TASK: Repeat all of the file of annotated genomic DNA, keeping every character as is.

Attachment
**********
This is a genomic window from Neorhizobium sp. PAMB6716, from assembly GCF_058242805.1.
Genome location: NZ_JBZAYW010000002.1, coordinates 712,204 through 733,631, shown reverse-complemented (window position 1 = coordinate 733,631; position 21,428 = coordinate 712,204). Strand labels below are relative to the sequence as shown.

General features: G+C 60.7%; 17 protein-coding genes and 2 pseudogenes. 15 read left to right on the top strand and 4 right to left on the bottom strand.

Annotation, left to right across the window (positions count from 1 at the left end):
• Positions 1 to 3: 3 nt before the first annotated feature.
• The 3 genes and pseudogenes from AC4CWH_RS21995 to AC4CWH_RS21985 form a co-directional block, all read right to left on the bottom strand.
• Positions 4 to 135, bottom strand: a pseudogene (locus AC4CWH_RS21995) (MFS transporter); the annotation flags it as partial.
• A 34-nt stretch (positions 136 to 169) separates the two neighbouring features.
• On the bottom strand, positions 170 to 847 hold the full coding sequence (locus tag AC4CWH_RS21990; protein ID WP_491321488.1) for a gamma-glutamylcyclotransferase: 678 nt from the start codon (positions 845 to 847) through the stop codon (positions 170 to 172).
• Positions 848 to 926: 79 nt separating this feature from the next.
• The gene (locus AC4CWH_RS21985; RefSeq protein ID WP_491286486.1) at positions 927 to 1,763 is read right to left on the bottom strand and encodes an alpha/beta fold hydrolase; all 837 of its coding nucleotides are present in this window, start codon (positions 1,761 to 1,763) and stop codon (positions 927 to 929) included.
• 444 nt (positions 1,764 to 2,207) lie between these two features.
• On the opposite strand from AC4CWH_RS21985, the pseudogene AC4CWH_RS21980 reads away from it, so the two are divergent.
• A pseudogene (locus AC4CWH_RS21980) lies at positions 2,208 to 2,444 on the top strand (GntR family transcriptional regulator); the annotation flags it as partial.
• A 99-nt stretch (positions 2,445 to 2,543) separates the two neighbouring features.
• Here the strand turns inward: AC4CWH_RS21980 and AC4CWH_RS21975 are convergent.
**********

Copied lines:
This is a genomic window from Neorhizobium sp. PAMB6716, from assembly GCF_058242805.1.
Genome location: NZ_JBZAYW010000002.1, coordinates 712,204 through 733,631, shown reverse-complemented (window position 1 = coordinate 733,631; position 21,428 = coordinate 712,204). Strand labels below are relative to the sequence as shown.

General features: G+C 60.7%; 17 protein-coding genes and 2 pseudogenes. 15 read left to right on the top strand and 4 right to left on the bottom strand.

Annotation, left to right across the window (positions count from 1 at the left end):
• Positions 1 to 3: 3 nt before the first annotated feature.
• The 3 genes and pseudogenes from AC4CWH_RS21995 to AC4CWH_RS21985 form a co-directional block, all read right to left on the bottom strand.
• Positions 4 to 135, bottom strand: a pseudogene (locus AC4CWH_RS21995) (MFS transporter); the annotation flags it as partial.
• A 34-nt stretch (positions 136 to 169) separates the two neighbouring features.
• On the bottom strand, positions 170 to 847 hold the full coding sequence (locus tag AC4CWH_RS21990; protein ID WP_491321488.1) for a gamma-glutamylcyclotransferase: 678 nt from the start codon (positions 845 to 847) through the stop codon (positions 170 to 172).
• Positions 848 to 926: 79 nt separating this feature from the next.
• The gene (locus AC4CWH_RS21985; RefSeq protein ID WP_491286486.1) at positions 927 to 1,763 is read right to left on the bottom strand and encodes an alpha/beta fold hydrolase; all 837 of its coding nucleotides are present in this window, start codon (positions 1,761 to 1,763) and stop codon (positions 927 to 929) included.
• 444 nt (positions 1,764 to 2,207) lie between these two features.
• On the opposite strand from AC4CWH_RS21985, the pseudogene AC4CWH_RS21980 reads away from it, so the two are divergent.
• A pseudogene (locus AC4CWH_RS21980) lies at positions 2,208 to 2,444 on the top strand (GntR family transcriptional regulator); the annotation flags it as partial.
• A 99-nt stretch (positions 2,445 to 2,543) separates the two neighbouring features.
• Here the strand turns inward: AC4CWH_RS21980 and AC4CWH_RS21975 are convergent.